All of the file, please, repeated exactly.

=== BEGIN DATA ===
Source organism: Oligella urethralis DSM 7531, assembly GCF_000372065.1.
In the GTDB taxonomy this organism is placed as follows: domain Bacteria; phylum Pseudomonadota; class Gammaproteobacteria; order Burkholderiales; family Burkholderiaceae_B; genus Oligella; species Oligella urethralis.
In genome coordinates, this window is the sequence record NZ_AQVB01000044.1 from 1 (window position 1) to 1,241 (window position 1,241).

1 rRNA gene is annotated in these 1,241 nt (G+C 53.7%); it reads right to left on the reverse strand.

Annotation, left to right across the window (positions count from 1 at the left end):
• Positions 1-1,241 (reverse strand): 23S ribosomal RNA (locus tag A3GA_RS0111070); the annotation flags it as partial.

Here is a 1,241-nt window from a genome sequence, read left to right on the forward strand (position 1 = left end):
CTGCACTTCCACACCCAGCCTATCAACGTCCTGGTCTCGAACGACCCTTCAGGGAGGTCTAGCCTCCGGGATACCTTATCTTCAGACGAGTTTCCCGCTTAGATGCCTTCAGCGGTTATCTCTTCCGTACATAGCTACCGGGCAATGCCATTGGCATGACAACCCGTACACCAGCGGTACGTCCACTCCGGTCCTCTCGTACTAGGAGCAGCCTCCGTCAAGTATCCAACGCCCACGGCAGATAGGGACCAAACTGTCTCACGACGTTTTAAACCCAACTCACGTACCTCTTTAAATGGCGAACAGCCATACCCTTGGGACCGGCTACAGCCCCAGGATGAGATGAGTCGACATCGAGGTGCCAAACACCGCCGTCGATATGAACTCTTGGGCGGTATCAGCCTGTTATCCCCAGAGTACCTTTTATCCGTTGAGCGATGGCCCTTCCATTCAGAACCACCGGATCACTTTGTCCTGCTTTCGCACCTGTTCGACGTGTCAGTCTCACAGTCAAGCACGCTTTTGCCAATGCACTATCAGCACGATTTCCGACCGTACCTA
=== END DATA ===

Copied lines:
Source organism: Oligella urethralis DSM 7531, assembly GCF_000372065.1.
In the GTDB taxonomy this organism is placed as follows: domain Bacteria; phylum Pseudomonadota; class Gammaproteobacteria; order Burkholderiales; family Burkholderiaceae_B; genus Oligella; species Oligella urethralis.
In genome coordinates, this window is the sequence record NZ_AQVB01000044.1 from 1 (window position 1) to 1,241 (window position 1,241).

1 rRNA gene is annotated in these 1,241 nt (G+C 53.7%); it reads right to left on the reverse strand.

Annotation, left to right across the window (positions count from 1 at the left end):
• Positions 1-1,241 (reverse strand): 23S ribosomal RNA (locus tag A3GA_RS0111070); the annotation flags it as partial.

Here is a 1,241-nt window from a genome sequence, read left to right on the forward strand (position 1 = left end):
CTGCACTTCCACACCCAGCCTATCAACGTCCTGGTCTCGAACGACCCTTCAGGGAGGTCTAGCCTCCGGGATACCTTATCTTCAGACGAGTTTCCCGCTTAGATGCCTTCAGCGGTTATCTCTTCCGTACATAGCTACCGGGCAATGCCATTGGCATGACAACCCGTACACCAGCGGTACGTCCACTCCGGTCCTCTCGTACTAGGAGCAGCCTCCGTCAAGTATCCAACGCCCACGGCAGATAGGGACCAAACTGTCTCACGACGTTTTAAACCCAACTCACGTACCTCTTTAAATGGCGAACAGCCATACCCTTGGGACCGGCTACAGCCCCAGGATGAGATGAGTCGACATCGAGGTGCCAAACACCGCCGTCGATATGAACTCTTGGGCGGTATCAGCCTGTTATCCCCAGAGTACCTTTTATCCGTTGAGCGATGGCCCTTCCATTCAGAACCACCGGATCACTTTGTCCTGCTTTCGCACCTGTTCGACGTGTCAGTCTCACAGTCAAGCACGCTTTTGCCAATGCACTATCAGCACGATTTCCGACCGTACCTA